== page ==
Monday, November 05, 2007

I'm reading the book I bought Nathan for his birthday, Freakonomics.
It's awesome! He is starting to wonder who I bought the book for.

It's so good, I wanted to share what I am reading...

The book has three main underlying themes:
1. Incentives are the cornerstone of modern life
2. The conventional wisdom is often wrong
3. Dramatic effects often have distant, even subtle causes

This short excerpt from the book, focuses on the first theme.

Freakonomics begins by asking readers to imagine the are managing a day care centre.
The policy clearly states that parents are to pick up their children by 5pm.
But parents are often late.
What should you do about this dilemma as manager?
Well, a pair of economists offered a solution. Fine the late parents.
Why should the day care centre take care of these kids for free?
The economists tested their solution by studying 10 day care centres.
The study lasted 20 weeks.
The fine was not implemented immediately.
For the first few weeks, the economists recorded data on the number of late pick ups.
On average, there were 8 late pick ups per week, per centre.
In the fifth week of the study, the late fee was introduced.
Any parent arriving more than 10 minutes late, would be subject to the fee.
The fee was set at 3$ per incident.
After the fine was enacted what do you think happened?
Parents smartened up and picked their kids up on time?
In fact, it was the opposite.
Before long, there were as high as 20 late pick ups per week, per centre.
More than double the original average.

Economics is the study of incentives.
Incentives regulate responses, both positive and negative.
For example, if I score a goal in soccer, my dad will give me 5$, but if I don't clean my room, I get grounded for the weekend. My actions are now based on those financial and social incentives.

If an incentive is a means of urging people to do more of a good thing and less of a bad thing.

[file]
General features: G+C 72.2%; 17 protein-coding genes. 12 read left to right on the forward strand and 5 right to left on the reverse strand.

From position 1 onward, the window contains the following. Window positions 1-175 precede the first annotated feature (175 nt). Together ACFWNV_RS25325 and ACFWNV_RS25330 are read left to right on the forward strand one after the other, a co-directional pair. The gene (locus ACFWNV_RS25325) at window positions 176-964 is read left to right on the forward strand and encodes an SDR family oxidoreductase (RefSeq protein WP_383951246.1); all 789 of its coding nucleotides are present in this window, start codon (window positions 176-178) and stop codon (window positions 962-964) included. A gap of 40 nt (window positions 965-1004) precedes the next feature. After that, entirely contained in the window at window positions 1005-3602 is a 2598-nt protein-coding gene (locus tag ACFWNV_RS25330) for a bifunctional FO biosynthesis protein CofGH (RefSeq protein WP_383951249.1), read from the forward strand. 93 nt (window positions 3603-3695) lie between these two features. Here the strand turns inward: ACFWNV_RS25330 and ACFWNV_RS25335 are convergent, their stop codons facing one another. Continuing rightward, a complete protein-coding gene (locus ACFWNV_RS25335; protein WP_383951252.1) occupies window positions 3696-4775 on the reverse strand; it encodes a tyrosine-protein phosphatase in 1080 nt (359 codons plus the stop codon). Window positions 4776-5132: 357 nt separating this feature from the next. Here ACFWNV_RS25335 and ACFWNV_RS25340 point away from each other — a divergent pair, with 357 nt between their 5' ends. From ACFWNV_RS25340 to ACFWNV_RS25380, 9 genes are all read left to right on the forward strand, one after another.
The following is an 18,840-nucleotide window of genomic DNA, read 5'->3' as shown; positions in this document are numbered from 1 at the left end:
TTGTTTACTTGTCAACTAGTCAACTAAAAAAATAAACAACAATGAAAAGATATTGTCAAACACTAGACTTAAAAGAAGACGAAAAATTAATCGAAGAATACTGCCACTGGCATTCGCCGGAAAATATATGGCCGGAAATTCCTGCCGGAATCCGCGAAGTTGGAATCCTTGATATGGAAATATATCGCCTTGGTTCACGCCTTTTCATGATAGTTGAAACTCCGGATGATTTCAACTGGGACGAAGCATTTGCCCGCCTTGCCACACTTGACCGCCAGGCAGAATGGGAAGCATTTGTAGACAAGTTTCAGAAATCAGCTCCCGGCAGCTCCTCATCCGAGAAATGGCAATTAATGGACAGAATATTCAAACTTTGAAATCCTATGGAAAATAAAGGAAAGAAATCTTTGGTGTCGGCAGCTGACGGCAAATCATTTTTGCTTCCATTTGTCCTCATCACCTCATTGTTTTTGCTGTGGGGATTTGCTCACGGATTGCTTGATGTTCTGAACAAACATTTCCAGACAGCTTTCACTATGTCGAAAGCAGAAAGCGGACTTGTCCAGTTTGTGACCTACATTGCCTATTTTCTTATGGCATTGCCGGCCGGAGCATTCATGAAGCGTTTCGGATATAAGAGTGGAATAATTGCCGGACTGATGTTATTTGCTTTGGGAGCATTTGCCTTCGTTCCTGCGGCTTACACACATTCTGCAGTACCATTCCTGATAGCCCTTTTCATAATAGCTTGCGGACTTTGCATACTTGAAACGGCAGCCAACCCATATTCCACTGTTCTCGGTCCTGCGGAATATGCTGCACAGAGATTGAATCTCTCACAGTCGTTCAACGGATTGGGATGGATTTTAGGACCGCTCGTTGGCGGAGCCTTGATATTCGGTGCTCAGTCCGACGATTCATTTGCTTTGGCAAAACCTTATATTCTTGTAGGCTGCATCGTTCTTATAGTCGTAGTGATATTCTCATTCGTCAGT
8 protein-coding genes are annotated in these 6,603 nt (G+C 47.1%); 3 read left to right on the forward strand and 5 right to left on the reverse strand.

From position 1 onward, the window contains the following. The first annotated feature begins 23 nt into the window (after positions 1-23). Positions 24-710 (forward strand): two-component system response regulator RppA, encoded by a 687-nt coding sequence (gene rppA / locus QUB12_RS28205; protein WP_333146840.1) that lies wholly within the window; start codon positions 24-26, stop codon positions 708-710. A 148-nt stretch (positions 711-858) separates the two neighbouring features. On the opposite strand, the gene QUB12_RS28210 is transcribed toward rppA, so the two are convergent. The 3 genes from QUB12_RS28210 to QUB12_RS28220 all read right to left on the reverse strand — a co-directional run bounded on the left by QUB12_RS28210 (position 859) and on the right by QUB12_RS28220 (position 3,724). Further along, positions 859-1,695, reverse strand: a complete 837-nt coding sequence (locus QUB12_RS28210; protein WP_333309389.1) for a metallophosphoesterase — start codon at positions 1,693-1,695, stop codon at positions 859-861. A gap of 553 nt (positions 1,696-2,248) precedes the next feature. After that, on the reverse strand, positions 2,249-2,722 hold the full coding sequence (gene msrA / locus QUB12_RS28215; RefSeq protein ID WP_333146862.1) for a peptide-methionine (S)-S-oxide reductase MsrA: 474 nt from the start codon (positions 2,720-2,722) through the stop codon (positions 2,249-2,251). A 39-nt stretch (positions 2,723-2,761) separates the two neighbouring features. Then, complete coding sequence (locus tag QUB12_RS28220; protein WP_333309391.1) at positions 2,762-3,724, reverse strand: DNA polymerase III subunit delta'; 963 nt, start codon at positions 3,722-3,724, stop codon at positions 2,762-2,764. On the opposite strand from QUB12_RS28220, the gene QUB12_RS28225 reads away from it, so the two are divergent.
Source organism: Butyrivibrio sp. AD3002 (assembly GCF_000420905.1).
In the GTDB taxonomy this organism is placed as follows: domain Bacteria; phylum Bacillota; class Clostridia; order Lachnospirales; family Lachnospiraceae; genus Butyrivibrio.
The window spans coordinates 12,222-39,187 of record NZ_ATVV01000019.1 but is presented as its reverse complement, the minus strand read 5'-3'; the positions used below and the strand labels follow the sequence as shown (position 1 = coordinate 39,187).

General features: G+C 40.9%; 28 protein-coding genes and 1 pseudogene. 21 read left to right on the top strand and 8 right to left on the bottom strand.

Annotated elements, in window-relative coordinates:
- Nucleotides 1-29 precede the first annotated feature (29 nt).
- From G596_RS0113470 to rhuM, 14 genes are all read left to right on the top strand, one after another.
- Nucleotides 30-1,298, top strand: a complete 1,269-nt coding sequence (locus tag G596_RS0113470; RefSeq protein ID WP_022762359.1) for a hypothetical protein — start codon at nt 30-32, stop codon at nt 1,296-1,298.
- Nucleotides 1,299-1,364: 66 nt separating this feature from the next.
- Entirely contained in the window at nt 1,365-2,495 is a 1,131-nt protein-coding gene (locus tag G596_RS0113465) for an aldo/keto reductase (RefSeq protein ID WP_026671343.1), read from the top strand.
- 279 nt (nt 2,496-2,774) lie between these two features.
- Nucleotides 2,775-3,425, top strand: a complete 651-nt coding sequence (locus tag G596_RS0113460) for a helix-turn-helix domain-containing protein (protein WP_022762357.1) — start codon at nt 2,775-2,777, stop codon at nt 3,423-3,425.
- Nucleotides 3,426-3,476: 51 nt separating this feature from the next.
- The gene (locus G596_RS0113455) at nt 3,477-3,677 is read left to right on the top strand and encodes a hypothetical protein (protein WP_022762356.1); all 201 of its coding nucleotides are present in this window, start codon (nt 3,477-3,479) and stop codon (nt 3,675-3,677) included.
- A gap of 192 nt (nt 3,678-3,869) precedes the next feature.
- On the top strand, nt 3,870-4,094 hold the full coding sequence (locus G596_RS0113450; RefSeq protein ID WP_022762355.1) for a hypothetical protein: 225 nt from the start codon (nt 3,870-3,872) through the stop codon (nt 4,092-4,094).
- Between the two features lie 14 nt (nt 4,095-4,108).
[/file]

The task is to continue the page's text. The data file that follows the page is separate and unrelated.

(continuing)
Why didn't this incentive work?

It is because there are three main categories of incentives: social, economic and moral.
The Freakonomics book goes into more detail here, that is worth the read...

In the case of the day care centre, the 3$ tax was too small for a financial incentive.
For that price, parents could afford to be late every day, paying only 60$ extra per month.
As far as baby sitting goes, that is pretty cheap.
But there is a second problem.
The economists substituted an economic incentive *the 3$ fine* for a moral incentive *the guilt parents are supposed to feel when they are late*
For just a few dollars each day, parents could buy away the guilt.
Furthermore, the small size of the fine gives the impression that late pick ups are not that big of an inconvenience in the first place.

In the seventeenth week of the study, the fee was eliminated.
However, the number of late pick ups remained consistent at 20 per week.
Now parents could arrive late, with no fee and feel no guilt.

There is more to come I am sure.
The next few chapters are entitled:
What do school teachers and sumo wrestlers have in common?
How is the Klu-Klux-Klan is like a group of real-estate agents?
Why do drug dealers still live with their moms?
What makes a parent perfect?

I'm excited to keep reading...

posted by Rachel Pede @ 3:44 PM   1 comments